When it comes to thirst quenching beverages lemonade is at the top of my list. Especially during the summer. Up until three years ago I had always just made a basic lemonade. What changed was a visit to my local lavender farm where I was encouraged to add lavender to my recipe. It immediately became a favorite. The pitcher on the top shelf of our refrigerator is as likely to be tinted purple than light yellow. That has been one of the joys of living in a farm community. I have learned a lot about new ways to use the things being harvested. A year ago I got the latest addition to the lemonade repertoire while at one of the farms.
I really enjoy the rhythm of the different harvesting seasons. Probably because they are among the first things ready to be enjoyed strawberry and rhubarb have become favorites. Last year when I was out picking strawberries I was chatting with my fellow amateur harvesters. One of them next to me said they couldn’t wait to get home and make fresh strawberry lemonade. I wasn’t excited about that. The strawberry makes it too sweet. I could never get the sugar balance right. Then another person mentioned they added rhubarb and strawberry to their lemonade. Now that sounded so interesting, I bought some extra rhubarb on my way home.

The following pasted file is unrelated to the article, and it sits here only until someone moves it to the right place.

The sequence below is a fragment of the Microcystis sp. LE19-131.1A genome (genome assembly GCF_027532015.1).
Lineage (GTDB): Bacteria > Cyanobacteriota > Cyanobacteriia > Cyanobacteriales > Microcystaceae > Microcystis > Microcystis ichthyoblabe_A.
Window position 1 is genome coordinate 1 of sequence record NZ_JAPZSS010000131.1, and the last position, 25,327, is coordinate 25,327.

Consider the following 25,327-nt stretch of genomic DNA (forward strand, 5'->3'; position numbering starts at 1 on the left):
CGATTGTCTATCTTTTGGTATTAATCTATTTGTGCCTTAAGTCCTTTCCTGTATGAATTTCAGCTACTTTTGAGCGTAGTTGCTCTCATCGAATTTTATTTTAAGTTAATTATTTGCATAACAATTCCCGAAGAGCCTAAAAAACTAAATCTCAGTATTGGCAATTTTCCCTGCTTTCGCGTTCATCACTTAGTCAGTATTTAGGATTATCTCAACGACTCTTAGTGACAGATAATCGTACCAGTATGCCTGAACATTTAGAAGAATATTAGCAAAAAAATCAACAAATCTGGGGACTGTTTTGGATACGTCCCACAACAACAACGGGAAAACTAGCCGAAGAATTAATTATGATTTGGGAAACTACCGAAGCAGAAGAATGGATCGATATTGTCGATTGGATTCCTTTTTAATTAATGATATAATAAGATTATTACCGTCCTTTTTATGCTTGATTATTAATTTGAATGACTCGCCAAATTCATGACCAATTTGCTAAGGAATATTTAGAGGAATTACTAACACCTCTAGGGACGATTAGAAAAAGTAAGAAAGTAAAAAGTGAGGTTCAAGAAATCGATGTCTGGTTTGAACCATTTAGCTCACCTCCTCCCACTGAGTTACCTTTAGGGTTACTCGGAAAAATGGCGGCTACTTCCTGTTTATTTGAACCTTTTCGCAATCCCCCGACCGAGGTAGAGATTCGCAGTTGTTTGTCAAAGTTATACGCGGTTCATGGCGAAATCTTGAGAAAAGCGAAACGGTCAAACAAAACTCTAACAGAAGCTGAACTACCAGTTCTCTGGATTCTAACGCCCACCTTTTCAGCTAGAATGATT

What the rhubarb does is the same thing it does in pies or preservatives made from these early harvest staples. It adds a lot of counterbalance to the sweetness of the strawberry. Instead of trying to muck with the sugar amounts I found it much easier to find the right ratio of rhubarb to strawberry.
Lemonade is an extra simple recipe, but I found getting this one right took just a little extra prep in boiling the new ingredients before adding them. Here is my recipe.
In a saucepan I add four cups of water. To that goes two cups of chopped rhubarb, and 1/2 cup of sugar. I bring that to a boil and hold it there for a short time somewhere between 6-8 minutes. I add one cup of diced strawberries and let it simmer for an additional 2-3 minutes. I remove it from the heat and let it cool. Then I strain it into a pitcher. I add one cup of freshly squeezed lemon juice and enough ice to fill the pitcher.
It is a versatile recipe and if you are going to try it you might want to experiment with the rhubarb to strawberry ratio to find the right balance for your palate. The recipe above makes a tarter version than the typical strawberry lemonade I’ve tried.
In these current times I am more thankful for the simple pleasures right close by. Strawberry rhubarb lemonade is one of them.